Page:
Recently, on Twitter, young women and even men were speaking out about their experiences of sexual assault. Some were brave enough to say the names of their perpetrators. This exchange was meant to be an open and safe space for victims and survivors, which for the first day, it was. In a supportive stance, Twitter users shared information on counselling and justice, showing that young women were embracing their agency. And that truly made me happy - a community coming together, free of judgement, just supportive. I left Twitter feeling proud to be a part of that community. I felt open, vulnerable, and able to say something that I carried for so long. Feeling encouraged to share, I joined the conversation. I began, “I’m barely here but I’m glad I came and saw this thread. Sending love to all those that spoke and to those building the courage to. My story: I was 16 &17. It was a coworker. Thinking about it always stirs up so many emotions but every day I find courage to survive.”
Another user added, “I was 20. In my room. With my boyfriend and now him and his friends telling people I’m crazy and have an std.”
@TheCourtKim tweeted, “I was 17 and it was at a house party”
Someone else said, “I was 21, a sr at ucla. He was my good friend who I trusted and confided in.”
Another user chimed in, “I was 16, visiting family. Reported it to the cops but they didn’t do a damn thing.”
And another, “I was 15 in a bathroom stall and people made jokes about it.”
While you should never force anyone to speak out about their own experience, this outpouring made me feel every other survivor should enjoy this type of relief or weight being lifted.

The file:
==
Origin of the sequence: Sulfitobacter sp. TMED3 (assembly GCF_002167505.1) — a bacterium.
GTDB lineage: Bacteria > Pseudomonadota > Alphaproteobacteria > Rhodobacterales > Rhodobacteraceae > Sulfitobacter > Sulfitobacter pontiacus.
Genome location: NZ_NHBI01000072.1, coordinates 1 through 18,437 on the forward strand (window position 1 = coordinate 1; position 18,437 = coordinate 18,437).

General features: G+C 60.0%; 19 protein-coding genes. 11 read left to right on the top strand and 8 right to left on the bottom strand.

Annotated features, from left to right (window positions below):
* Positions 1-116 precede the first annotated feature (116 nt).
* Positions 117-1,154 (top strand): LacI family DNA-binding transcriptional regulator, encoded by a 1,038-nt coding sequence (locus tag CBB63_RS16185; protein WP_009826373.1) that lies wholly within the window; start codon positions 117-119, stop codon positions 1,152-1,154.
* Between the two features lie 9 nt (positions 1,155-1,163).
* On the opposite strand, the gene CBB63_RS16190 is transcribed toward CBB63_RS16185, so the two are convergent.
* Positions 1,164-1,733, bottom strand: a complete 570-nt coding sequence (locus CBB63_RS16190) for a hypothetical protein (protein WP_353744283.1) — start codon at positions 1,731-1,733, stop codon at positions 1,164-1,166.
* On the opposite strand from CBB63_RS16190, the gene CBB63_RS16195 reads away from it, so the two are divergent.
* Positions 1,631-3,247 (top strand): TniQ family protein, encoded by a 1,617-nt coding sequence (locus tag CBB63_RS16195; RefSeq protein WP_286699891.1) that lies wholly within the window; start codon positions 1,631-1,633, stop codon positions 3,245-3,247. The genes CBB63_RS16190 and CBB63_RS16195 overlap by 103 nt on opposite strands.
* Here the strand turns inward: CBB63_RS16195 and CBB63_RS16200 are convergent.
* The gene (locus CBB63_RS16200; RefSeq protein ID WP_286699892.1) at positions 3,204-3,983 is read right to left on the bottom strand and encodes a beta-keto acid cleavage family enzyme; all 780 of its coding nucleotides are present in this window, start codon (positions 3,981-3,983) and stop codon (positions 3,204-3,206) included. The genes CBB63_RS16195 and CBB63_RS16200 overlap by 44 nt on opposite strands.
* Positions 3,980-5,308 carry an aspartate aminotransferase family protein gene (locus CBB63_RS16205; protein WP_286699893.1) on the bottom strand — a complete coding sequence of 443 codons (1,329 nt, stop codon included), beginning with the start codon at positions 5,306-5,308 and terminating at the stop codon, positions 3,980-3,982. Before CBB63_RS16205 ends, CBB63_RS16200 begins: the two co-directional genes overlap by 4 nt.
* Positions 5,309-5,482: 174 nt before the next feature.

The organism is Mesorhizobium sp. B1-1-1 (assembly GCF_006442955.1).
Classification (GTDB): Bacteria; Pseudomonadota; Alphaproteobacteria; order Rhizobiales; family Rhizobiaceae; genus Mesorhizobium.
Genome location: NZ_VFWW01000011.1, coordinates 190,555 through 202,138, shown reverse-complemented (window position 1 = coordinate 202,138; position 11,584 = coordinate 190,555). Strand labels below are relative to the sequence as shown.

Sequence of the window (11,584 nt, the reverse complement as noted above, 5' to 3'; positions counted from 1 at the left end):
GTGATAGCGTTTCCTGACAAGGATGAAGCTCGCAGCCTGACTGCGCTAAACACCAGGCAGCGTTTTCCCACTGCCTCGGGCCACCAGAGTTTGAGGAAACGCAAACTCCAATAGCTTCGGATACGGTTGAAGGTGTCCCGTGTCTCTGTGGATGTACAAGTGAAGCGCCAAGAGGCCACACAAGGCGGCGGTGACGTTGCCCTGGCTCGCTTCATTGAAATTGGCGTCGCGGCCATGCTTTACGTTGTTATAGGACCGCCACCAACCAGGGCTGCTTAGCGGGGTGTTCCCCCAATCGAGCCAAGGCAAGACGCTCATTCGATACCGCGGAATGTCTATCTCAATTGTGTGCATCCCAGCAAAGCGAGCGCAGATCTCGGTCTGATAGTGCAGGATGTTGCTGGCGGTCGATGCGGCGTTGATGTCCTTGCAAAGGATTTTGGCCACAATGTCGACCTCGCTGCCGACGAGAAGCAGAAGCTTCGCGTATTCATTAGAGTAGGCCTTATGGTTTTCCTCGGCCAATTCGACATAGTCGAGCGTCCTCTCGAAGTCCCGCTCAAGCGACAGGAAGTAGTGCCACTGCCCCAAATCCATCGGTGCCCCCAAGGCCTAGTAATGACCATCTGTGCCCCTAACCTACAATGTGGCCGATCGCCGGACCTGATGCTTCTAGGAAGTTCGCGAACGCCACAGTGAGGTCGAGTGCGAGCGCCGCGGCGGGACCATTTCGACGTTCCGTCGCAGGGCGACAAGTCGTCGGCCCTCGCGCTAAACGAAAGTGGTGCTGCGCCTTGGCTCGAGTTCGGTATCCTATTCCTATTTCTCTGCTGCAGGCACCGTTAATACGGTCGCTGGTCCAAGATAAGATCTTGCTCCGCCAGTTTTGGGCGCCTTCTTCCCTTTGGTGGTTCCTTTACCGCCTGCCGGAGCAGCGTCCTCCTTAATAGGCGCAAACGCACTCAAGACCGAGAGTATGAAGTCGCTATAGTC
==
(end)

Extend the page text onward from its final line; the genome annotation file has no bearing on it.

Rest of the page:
However, the following morning, I woke up to despair. It felt as though my heart sank all the way to the pit of my stomach then came up again and got caught in my throat, all in the same moment. As more perpetrators were exposed, I saw that once supportive community fall apart and crumble. The timeline was flooded by friends of the abusers claiming that the women were lying. Girlfriends defended their current partners saying that they could never do such a thing. The supportive and empowering environment became a place of bitterness with angry words, hurtful slurs, and human ugliness. Some of the comments were:
Girls say no when they mean yes.
They only saying that cause they’re not together anymore.
She dresses like a h** what do you expect?!
Of course, this only heightened people’s suspicions of whether the claims were based in truth or rooted in ulterior motives to defame character. Many victims with genuine cries for help felt defeated, as they held those secrets for many years. The justice they desperately by speaking out quickly evaporated. The fact is many people believe false accusations are extremely common, yet studies show that in the UK only 4% of reports were false and, in the US, between 2-5%. The numbers of false allegations have been inflated and grossly misrepresented in the media further feeding into the doubts people already have. The focus is placed on this miniscule group of ‘bad apples’ and we continue to ignore the glaring issue of sexual assault, harassment and violence.
To those who said something, whether it is on Twitter, Facebook, or anywhere else in the world, the enormity and courage of what you did is not taken for granted by those who have suffered similar violence. Trolls may ridicule you but your speaking out matters and is appreciated. Your family or friends may not believe you and you may want to blame yourself along with the rest of the world but don’t. As a society we are accountable to you, and here at Future Black Female, we are pushing for social change and justice.